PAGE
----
There is often a noticeable dichotomy between public perception and reality, and this ethos is particularly relevant to drug use and drug users. The general understanding of drug use is that it is currently more widespread than ever, and that it is particularly prevalent amongst teenagers and young adults. This theory is developed due to over exposure to sensational media reports and generic journalism, where indistinct statements contrive an unconsidered presentation of actual events.

In fact, the level of drug use between the 18 to 25 year old demographic has fallen between 2000 and 2008, with a total decrease of 0.5 percent. This may seem insignificant, but not when you consider the sum of the US population and also the fact the percentage drop for the same period of citizens who have ever used drugs was registered at 2.4 percent. This secondary statistic is far more indicative of a continual and gradual decline in the number of drug users since the turn of the century.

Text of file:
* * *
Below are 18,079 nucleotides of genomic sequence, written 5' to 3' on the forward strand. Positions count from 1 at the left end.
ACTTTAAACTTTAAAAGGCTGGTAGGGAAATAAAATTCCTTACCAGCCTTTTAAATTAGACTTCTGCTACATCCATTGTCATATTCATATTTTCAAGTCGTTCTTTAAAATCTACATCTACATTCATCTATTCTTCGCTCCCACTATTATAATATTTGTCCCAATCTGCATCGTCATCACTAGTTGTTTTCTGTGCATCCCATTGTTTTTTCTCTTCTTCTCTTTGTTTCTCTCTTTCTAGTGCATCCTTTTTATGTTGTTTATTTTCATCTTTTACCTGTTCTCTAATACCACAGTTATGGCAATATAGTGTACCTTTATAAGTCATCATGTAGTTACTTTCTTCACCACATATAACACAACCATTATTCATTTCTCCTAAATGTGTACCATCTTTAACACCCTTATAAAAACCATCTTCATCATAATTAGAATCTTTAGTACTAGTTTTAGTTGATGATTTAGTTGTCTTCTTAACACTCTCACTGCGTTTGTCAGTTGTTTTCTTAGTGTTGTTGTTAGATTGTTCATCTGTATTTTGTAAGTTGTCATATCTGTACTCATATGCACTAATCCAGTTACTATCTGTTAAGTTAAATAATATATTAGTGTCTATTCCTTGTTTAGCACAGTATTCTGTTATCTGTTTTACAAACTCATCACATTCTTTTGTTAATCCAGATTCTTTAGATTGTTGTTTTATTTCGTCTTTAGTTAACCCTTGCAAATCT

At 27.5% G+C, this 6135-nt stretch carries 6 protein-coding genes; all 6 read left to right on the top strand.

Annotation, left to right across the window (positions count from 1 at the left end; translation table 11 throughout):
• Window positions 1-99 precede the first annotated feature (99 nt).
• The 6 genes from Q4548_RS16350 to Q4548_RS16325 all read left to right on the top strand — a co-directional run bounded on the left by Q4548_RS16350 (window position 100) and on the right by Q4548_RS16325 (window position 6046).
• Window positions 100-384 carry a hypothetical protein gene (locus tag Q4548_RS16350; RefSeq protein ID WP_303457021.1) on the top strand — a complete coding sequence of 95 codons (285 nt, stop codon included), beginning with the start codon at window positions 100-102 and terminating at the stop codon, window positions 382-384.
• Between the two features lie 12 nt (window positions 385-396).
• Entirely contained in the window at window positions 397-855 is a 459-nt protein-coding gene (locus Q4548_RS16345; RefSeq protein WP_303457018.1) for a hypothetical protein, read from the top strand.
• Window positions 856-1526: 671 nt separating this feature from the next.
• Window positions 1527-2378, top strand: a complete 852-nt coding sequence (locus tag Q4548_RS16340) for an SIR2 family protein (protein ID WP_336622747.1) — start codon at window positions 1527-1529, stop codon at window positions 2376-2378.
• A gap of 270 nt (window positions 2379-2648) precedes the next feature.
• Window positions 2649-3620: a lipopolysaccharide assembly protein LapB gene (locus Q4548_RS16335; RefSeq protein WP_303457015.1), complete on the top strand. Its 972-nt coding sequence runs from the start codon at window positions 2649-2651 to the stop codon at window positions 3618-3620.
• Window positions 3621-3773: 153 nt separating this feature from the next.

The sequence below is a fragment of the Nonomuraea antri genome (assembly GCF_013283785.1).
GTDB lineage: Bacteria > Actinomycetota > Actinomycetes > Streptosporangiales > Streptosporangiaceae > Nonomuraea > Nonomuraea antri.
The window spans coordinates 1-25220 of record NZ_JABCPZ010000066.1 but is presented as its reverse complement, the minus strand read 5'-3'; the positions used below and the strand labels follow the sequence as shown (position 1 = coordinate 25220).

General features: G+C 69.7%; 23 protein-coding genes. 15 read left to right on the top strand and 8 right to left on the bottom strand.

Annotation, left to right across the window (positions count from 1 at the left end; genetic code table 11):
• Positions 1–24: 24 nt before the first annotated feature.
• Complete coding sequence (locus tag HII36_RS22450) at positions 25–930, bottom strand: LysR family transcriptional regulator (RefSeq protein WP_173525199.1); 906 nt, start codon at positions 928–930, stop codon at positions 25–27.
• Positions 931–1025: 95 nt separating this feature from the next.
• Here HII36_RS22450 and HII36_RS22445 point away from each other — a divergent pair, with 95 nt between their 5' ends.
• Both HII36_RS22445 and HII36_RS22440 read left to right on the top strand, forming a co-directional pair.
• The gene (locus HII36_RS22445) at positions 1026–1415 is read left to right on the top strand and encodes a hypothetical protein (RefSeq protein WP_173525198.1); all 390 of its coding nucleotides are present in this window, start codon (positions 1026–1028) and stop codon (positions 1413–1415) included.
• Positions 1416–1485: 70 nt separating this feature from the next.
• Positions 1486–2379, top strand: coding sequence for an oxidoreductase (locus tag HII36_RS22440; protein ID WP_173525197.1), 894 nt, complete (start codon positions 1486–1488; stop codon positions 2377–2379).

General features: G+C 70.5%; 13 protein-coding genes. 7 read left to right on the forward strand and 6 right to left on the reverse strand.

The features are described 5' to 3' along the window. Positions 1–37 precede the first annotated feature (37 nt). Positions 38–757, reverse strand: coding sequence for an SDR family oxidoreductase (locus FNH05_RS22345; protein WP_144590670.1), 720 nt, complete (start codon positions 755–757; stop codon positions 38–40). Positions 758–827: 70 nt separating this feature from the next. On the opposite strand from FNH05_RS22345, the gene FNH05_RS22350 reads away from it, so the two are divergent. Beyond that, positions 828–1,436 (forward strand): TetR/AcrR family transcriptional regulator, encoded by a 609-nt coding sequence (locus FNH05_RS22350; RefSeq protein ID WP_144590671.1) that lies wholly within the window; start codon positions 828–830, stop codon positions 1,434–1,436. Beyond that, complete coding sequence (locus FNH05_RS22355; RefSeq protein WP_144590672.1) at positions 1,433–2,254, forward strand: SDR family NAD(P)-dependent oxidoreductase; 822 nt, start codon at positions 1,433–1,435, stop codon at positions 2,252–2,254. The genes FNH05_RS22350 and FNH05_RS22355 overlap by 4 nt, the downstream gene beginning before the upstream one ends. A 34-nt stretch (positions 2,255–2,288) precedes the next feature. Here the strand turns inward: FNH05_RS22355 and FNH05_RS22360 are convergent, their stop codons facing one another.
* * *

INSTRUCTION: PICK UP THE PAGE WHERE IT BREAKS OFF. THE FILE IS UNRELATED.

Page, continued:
A Public Perception

So, where does the perception of a worsening drug culture emerge from? Surprisingly, the only increase in the number of drug users is actually in the 26 to 34 year age demographic, where the level of current users has risen from 10.5 to 11 percent between 2000 and 2008. Although this statistic, when considered on its individual merits, may suggest an increase in adult drug use, it not supported by other figures that feature in the same target age range.

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